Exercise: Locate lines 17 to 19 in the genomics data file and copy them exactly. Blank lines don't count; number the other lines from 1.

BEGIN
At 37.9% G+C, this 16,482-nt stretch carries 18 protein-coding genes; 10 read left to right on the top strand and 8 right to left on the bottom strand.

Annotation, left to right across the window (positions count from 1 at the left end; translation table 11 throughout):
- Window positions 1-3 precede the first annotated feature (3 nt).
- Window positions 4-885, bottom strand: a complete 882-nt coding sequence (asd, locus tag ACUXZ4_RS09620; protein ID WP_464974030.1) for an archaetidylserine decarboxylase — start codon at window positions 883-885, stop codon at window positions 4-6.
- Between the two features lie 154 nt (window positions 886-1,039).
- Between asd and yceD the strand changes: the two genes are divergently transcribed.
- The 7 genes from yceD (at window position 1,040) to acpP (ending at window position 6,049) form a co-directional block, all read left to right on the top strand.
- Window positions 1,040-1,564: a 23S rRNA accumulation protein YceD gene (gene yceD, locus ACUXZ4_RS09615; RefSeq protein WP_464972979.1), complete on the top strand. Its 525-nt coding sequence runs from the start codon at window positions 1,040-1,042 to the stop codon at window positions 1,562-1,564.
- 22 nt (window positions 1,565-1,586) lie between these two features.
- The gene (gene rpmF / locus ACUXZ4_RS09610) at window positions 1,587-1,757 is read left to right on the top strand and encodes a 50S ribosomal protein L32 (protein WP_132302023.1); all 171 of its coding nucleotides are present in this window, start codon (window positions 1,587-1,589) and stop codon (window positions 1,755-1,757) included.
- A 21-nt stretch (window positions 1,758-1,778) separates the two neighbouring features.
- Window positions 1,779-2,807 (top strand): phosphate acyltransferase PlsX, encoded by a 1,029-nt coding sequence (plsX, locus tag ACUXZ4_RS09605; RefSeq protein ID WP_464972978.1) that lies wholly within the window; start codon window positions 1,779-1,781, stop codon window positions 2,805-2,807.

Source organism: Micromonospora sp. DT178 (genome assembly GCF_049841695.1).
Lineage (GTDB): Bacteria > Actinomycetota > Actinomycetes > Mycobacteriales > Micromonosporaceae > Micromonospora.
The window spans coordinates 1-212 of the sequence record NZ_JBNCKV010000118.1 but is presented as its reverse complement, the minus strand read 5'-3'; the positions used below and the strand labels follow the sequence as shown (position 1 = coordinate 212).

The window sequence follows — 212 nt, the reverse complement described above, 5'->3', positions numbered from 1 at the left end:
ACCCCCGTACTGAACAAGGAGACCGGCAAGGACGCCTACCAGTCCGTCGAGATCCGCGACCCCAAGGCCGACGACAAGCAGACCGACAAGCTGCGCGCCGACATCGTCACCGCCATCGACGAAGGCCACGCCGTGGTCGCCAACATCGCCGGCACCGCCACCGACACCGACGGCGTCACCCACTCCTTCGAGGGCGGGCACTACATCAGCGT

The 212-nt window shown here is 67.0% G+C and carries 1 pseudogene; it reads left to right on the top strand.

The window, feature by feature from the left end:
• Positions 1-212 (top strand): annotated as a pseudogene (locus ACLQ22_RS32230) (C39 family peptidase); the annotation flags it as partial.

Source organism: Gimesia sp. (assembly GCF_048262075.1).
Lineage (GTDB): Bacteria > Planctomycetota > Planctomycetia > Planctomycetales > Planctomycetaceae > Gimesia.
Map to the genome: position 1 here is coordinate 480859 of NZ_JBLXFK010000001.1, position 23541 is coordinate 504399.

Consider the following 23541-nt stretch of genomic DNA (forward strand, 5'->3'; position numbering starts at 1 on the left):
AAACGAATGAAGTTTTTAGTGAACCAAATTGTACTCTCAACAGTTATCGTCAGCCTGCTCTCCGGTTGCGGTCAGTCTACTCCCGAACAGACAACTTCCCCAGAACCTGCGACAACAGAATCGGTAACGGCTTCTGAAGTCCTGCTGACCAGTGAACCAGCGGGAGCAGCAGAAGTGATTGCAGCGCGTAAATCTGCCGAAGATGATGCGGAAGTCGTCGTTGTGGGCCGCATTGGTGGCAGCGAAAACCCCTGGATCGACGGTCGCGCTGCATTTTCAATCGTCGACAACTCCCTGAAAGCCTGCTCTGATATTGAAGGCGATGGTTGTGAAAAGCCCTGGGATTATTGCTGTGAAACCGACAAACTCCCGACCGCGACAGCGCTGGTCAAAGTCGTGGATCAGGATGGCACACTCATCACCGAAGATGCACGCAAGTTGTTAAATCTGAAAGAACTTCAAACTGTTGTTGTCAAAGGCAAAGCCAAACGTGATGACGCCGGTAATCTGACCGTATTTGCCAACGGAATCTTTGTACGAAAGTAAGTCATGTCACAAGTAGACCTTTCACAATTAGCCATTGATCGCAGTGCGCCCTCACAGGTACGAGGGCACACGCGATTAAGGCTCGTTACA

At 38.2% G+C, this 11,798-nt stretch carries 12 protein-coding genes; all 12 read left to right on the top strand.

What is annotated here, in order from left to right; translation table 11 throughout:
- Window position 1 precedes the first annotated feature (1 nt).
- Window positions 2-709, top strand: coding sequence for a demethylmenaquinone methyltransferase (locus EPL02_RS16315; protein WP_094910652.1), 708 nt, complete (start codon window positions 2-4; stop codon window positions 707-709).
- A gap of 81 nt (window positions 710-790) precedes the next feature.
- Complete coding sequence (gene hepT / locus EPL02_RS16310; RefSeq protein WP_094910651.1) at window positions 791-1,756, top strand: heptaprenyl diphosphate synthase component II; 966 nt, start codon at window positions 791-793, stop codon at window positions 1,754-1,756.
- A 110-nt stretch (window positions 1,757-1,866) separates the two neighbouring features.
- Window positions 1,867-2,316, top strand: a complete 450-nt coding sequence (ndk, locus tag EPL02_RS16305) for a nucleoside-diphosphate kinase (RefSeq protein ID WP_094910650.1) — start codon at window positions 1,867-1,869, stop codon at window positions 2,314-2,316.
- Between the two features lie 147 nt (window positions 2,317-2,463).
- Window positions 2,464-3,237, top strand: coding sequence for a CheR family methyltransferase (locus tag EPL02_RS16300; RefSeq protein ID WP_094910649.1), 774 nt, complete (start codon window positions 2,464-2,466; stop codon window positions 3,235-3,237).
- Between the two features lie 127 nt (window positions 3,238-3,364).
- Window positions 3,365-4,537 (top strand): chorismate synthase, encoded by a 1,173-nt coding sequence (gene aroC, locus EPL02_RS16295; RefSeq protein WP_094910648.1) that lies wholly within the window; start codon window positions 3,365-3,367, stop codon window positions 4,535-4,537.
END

ACCCCCGTACTGAACAAGGAGACCGGCAAGGACGCCTACCAGTCCGTCGAGATCCGCGACCCCAAGGCCGACGACAAGCAGACCGACAAGCTGCGCGCCGACATCGTCACCGCCATCGACGAAGGCCACGCCGTGGTCGCCAACATCGCCGGCACCGCCACCGACACCGACGGCGTCACCCACTCCTTCGAGGGCGGGCACTACATCAGCGT

The 212-nt window shown here is 67.0% G+C and carries 1 pseudogene; it reads left to right on the top strand.

The window, feature by feature from the left end: